Election Cybersecurity 101 Field Guide – Glossary

CDT’s Election Cybersecurity 101 Field Guides are a series of short, simple, usable guides intended to help election administrators and staff better understand key concepts in cybersecurity.


A network or computer is considered air-gapped when it is not accessible from the public internet. This is an extreme security measure used to isolate sensitive computers where the security risks involved with being connected to the internet outweigh the associated benefits. However, an air-gapped system can still be attacked; that is, just because it is not connected to the internet does not mean it cannot be attacked via other methods. For example, if the system still requires data to be transferred into or out of it, then the medium (USB stick, memory card, etc.) used to transfer the data may carry a malicious program. [More Info]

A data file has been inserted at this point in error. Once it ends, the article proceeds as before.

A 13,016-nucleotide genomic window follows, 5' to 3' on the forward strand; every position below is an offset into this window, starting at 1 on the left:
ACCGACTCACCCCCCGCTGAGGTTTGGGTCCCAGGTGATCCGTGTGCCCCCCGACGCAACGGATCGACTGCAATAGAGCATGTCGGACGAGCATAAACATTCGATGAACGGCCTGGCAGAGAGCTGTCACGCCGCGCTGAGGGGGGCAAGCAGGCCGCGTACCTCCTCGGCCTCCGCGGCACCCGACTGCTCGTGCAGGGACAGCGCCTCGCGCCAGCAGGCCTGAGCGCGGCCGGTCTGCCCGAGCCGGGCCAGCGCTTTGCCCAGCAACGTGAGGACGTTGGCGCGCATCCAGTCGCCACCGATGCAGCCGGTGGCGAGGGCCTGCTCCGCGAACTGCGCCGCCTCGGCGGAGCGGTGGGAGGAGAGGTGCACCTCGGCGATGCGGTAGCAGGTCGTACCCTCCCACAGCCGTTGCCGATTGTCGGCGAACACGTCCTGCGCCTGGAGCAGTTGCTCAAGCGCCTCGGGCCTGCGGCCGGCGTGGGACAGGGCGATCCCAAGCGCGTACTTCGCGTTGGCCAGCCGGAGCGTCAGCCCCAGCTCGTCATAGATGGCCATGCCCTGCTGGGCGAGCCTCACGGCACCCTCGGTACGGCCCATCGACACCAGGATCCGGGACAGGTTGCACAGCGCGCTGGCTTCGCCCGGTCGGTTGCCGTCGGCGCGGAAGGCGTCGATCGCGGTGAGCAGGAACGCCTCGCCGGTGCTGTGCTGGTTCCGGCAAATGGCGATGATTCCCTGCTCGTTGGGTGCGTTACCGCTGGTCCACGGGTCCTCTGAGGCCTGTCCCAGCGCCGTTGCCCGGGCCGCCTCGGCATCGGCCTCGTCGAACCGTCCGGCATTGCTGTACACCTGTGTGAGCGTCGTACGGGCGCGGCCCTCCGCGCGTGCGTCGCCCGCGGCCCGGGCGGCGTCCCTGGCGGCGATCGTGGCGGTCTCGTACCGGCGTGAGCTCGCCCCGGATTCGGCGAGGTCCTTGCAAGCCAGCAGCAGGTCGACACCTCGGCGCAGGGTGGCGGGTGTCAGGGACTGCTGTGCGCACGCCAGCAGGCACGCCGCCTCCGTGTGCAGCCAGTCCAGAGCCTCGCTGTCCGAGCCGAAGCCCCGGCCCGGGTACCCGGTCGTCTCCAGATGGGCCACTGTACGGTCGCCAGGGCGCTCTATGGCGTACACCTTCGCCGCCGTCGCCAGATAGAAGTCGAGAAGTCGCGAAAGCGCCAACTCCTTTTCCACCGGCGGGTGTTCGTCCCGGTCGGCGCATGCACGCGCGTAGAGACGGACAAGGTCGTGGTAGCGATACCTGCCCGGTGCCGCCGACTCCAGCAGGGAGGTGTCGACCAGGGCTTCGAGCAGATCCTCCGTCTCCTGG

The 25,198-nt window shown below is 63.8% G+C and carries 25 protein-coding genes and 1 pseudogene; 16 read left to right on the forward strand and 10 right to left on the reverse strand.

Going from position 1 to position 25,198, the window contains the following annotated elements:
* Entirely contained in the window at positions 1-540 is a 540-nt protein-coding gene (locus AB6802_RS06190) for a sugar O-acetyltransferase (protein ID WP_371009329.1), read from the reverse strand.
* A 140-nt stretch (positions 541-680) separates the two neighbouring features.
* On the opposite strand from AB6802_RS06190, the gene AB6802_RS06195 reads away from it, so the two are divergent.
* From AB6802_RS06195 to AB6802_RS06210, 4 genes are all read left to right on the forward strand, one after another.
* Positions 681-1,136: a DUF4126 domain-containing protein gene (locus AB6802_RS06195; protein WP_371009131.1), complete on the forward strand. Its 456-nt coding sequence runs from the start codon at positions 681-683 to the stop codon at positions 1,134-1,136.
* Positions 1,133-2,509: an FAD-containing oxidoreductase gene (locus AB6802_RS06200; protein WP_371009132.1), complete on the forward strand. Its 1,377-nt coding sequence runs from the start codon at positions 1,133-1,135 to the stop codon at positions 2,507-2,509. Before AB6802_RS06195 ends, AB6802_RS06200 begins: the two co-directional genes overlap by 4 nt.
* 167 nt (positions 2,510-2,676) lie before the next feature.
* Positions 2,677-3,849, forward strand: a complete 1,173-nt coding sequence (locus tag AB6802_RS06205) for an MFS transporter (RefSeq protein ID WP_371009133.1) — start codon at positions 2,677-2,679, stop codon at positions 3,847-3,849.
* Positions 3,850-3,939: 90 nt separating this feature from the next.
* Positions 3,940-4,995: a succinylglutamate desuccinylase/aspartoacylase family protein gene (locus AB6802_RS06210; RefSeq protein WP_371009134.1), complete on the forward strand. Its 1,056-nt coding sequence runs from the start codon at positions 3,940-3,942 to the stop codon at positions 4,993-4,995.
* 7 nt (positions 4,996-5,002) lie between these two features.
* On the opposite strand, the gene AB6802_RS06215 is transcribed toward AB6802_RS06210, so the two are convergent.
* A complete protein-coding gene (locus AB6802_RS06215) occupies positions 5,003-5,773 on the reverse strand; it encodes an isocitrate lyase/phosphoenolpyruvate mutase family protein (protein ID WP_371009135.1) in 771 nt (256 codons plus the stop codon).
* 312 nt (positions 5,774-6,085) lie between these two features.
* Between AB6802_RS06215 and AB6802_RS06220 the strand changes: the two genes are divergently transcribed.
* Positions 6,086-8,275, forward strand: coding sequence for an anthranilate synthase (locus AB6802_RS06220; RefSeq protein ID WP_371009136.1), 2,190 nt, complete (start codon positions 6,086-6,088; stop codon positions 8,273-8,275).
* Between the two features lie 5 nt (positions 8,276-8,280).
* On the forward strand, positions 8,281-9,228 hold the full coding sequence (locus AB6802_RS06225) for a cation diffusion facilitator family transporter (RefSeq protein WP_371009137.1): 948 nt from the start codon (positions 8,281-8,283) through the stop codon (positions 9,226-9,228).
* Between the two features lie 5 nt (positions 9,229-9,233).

An examination of the components of an election system – paper records, electronic records, etc. – used to assess whether the result of the vote was correct. A core component of a post-election voting audit is re-tabulating some values from ballots or comparing ballot records with digital results. Generally, an election audit will require the creation and retention of a paper ballot or paper audit trail, which serves as a software-independent record of voters’ intentions. An audit can occur when the election is particularly close, if there are reasons to believe it was tampered with, or, ideally, as a regular feature of the election cycle. A “risk-limiting audit” serves as a standard spot check that provides a large degree of statistical confidence that the election results are correct. [Source]